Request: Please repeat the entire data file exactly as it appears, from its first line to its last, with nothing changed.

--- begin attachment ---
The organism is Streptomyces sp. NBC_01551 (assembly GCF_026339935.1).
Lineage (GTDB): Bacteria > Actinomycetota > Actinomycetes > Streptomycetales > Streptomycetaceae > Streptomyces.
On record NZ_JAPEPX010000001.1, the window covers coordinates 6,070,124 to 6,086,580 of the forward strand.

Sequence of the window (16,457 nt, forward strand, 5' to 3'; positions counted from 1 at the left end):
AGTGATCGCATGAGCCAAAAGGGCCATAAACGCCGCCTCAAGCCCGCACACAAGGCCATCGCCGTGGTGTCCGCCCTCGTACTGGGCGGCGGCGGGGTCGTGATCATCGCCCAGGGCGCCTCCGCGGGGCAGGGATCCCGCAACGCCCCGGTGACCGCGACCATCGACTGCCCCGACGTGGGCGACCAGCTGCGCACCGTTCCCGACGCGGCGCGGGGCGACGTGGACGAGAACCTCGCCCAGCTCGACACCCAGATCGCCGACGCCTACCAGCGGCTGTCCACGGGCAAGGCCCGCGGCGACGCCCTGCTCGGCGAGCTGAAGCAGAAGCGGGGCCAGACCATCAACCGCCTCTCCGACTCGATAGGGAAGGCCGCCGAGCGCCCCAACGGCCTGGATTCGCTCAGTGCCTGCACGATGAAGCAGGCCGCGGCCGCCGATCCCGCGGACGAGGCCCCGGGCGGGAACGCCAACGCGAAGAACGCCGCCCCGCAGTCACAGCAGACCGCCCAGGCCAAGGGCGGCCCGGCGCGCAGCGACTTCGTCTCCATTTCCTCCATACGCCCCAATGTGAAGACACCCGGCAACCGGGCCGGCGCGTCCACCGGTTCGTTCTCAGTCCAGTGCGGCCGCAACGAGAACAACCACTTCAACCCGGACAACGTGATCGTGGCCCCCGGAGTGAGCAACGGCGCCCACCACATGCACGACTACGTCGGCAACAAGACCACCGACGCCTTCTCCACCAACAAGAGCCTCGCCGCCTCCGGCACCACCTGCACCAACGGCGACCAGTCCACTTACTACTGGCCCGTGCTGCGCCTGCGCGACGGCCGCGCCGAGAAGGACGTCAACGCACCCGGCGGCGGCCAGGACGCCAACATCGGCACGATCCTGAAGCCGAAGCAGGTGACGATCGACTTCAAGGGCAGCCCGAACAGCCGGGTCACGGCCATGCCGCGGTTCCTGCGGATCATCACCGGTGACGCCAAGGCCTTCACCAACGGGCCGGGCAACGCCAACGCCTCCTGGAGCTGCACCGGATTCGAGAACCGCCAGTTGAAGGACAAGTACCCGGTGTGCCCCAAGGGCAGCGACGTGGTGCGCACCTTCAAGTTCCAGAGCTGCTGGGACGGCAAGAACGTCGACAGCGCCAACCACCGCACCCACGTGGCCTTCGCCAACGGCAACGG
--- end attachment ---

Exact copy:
The organism is Streptomyces sp. NBC_01551 (assembly GCF_026339935.1).
Lineage (GTDB): Bacteria > Actinomycetota > Actinomycetes > Streptomycetales > Streptomycetaceae > Streptomyces.
On record NZ_JAPEPX010000001.1, the window covers coordinates 6,070,124 to 6,086,580 of the forward strand.

Sequence of the window (16,457 nt, forward strand, 5' to 3'; positions counted from 1 at the left end):
AGTGATCGCATGAGCCAAAAGGGCCATAAACGCCGCCTCAAGCCCGCACACAAGGCCATCGCCGTGGTGTCCGCCCTCGTACTGGGCGGCGGCGGGGTCGTGATCATCGCCCAGGGCGCCTCCGCGGGGCAGGGATCCCGCAACGCCCCGGTGACCGCGACCATCGACTGCCCCGACGTGGGCGACCAGCTGCGCACCGTTCCCGACGCGGCGCGGGGCGACGTGGACGAGAACCTCGCCCAGCTCGACACCCAGATCGCCGACGCCTACCAGCGGCTGTCCACGGGCAAGGCCCGCGGCGACGCCCTGCTCGGCGAGCTGAAGCAGAAGCGGGGCCAGACCATCAACCGCCTCTCCGACTCGATAGGGAAGGCCGCCGAGCGCCCCAACGGCCTGGATTCGCTCAGTGCCTGCACGATGAAGCAGGCCGCGGCCGCCGATCCCGCGGACGAGGCCCCGGGCGGGAACGCCAACGCGAAGAACGCCGCCCCGCAGTCACAGCAGACCGCCCAGGCCAAGGGCGGCCCGGCGCGCAGCGACTTCGTCTCCATTTCCTCCATACGCCCCAATGTGAAGACACCCGGCAACCGGGCCGGCGCGTCCACCGGTTCGTTCTCAGTCCAGTGCGGCCGCAACGAGAACAACCACTTCAACCCGGACAACGTGATCGTGGCCCCCGGAGTGAGCAACGGCGCCCACCACATGCACGACTACGTCGGCAACAAGACCACCGACGCCTTCTCCACCAACAAGAGCCTCGCCGCCTCCGGCACCACCTGCACCAACGGCGACCAGTCCACTTACTACTGGCCCGTGCTGCGCCTGCGCGACGGCCGCGCCGAGAAGGACGTCAACGCACCCGGCGGCGGCCAGGACGCCAACATCGGCACGATCCTGAAGCCGAAGCAGGTGACGATCGACTTCAAGGGCAGCCCGAACAGCCGGGTCACGGCCATGCCGCGGTTCCTGCGGATCATCACCGGTGACGCCAAGGCCTTCACCAACGGGCCGGGCAACGCCAACGCCTCCTGGAGCTGCACCGGATTCGAGAACCGCCAGTTGAAGGACAAGTACCCGGTGTGCCCCAAGGGCAGCGACGTGGTGCGCACCTTCAAGTTCCAGAGCTGCTGGGACGGCAAGAACGTCGACAGCGCCAACCACCGCACCCACGTGGCCTTCGCCAACGGCAACGG